Students do deserve a system which allows them to thrive and survive. Students deserve free education, whether they're leaving school, changing careers, retraining later on in life or looking to gain new skills and knowledge. Education is a right—that should be the basic tenet of this country. It is a public good, it is not a privilege! It is not reserved for those who can afford to pay. Like I said: ultimately, university and TAFE should be free and all student debt wiped. No-one—no-one!—deserves to be shackled with tens of thousands of dollars of debt which in many cases will take a lifetime to pay off in order to pursue higher education. I will be moving a second reading amendment to that effect.
Labor's lack of will to act on student debt and their weird kind of overprotective justification by saying, 'Oh, the current student loan system works,' are so out of touch with the reality of what people with student debt are facing. Labor needs to admit that this system is broken and that millions are suffering because of that broken system. Remember—you probably won't—that you were the party of the Whitlam government, which introduced free education and that our Prime Minister benefited from that. It is pretty shameful that the Prime Minister and this government aren't willing to allow the same benefit to people today. You can afford to act on student debt. The only question is whether you care enough to or not.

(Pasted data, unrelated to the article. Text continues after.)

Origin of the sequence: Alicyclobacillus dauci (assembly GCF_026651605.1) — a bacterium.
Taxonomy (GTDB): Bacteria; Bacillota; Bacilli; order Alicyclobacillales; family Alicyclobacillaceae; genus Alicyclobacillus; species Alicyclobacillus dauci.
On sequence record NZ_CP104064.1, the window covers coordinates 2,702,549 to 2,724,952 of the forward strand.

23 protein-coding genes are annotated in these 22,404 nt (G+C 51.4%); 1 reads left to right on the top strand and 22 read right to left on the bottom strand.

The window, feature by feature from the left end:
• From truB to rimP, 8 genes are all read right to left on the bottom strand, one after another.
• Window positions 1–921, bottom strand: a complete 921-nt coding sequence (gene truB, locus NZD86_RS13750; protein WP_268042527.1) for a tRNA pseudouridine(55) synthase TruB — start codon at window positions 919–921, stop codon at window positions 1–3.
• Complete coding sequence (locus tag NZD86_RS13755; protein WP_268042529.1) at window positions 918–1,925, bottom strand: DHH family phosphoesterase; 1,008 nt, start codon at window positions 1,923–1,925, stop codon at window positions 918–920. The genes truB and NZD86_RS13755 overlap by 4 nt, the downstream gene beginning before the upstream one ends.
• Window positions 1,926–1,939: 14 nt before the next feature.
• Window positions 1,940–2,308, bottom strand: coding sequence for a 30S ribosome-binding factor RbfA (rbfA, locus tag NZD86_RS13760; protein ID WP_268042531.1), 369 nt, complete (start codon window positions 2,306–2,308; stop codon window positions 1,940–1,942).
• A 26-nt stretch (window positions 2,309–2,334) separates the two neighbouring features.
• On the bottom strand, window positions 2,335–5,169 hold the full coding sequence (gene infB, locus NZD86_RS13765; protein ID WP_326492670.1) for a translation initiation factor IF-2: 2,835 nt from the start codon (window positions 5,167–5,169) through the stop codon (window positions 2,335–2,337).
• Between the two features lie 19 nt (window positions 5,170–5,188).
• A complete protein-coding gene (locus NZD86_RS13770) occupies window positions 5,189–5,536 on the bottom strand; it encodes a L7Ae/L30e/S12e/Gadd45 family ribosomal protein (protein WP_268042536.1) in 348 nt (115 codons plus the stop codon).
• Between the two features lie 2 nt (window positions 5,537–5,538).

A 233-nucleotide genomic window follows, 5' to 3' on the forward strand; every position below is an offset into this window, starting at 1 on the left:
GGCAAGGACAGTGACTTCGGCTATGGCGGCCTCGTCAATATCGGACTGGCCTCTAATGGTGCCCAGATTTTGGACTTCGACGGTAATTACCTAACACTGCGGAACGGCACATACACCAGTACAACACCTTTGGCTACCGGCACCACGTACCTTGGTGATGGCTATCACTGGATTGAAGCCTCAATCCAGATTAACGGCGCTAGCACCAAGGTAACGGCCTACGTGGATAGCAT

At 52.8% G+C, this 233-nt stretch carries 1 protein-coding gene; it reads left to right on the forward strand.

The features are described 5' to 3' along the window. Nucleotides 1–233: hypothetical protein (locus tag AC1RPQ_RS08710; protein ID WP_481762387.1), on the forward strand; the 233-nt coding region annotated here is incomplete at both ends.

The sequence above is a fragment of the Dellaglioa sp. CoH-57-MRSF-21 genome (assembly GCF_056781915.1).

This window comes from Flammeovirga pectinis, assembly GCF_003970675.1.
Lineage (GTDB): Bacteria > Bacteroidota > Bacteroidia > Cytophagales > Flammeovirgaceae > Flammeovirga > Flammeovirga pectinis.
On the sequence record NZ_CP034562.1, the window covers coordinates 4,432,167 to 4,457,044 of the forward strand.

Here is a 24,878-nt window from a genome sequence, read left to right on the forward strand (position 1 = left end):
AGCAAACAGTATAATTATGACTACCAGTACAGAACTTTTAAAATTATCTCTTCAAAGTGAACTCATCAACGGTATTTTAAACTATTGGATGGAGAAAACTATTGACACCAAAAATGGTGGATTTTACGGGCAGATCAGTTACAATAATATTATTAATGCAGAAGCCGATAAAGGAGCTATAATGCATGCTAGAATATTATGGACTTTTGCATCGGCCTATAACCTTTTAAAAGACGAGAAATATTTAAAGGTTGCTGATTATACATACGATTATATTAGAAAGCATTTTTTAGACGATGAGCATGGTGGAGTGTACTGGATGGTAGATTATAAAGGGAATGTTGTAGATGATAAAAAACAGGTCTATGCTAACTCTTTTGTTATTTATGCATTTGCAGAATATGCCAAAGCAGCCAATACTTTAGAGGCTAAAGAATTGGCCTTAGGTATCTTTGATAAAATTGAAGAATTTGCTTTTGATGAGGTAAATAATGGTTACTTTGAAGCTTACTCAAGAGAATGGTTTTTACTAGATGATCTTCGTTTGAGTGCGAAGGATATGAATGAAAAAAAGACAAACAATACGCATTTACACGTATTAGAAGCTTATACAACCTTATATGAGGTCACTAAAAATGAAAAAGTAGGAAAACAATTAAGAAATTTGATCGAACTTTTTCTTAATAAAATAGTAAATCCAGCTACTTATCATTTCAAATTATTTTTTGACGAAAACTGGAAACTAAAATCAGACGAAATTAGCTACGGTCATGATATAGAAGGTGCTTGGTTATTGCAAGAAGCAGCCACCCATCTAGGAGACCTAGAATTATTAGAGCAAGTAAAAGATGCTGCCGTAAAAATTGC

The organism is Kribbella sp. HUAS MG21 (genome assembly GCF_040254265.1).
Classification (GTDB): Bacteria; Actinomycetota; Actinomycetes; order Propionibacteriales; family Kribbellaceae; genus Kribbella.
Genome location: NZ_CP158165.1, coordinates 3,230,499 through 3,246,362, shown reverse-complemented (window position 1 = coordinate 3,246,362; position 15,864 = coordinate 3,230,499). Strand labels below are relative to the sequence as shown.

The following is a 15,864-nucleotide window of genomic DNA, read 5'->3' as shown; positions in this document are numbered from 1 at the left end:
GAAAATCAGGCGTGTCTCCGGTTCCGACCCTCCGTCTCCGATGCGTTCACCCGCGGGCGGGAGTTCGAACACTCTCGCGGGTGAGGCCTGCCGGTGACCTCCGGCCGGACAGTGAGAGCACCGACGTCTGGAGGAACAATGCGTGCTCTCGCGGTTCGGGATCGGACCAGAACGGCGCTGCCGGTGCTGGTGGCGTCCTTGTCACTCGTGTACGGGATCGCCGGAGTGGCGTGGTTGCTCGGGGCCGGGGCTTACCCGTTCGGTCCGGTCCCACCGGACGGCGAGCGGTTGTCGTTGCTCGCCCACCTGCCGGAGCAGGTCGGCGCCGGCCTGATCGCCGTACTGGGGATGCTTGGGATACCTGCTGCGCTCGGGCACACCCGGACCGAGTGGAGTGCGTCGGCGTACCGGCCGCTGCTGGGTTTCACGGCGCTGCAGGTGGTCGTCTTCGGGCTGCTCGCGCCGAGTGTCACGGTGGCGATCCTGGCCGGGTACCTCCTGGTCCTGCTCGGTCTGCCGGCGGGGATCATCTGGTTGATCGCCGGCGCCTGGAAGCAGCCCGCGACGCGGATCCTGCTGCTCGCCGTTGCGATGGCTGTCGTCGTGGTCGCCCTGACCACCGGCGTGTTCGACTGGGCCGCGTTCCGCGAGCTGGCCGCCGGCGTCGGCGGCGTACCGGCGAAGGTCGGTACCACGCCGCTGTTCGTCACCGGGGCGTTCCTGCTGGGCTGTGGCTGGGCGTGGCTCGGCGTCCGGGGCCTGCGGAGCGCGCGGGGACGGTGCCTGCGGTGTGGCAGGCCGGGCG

At the end of the motion, add ", but the Senate notes that this bill does nothing to mitigate the student debt crisis at a time when student debts are increasing at an out-of-control pace, and calls on the Government to:
(a) recognise that education is a public good which should be free and universal;
(b) make university and TAFE fee-free; and
(c) wipe all student debt".
I rise to speak on the Education Legislation Amendment (Startup Year and Other Measures) Bill 2023. I just want to reaffirm to those people who are listening to this debate, that we're actually in Canberra. We're not in Utopia, with the comments that are made constantly by the Greens party about the Labor government and the coalition. These are the very people who in this place this morning got into bed with the coalition to stop us being able to continue to debate the Housing Australia Future Fund—$10 billion that this government was putting forward for social housing. These are the same people that cry—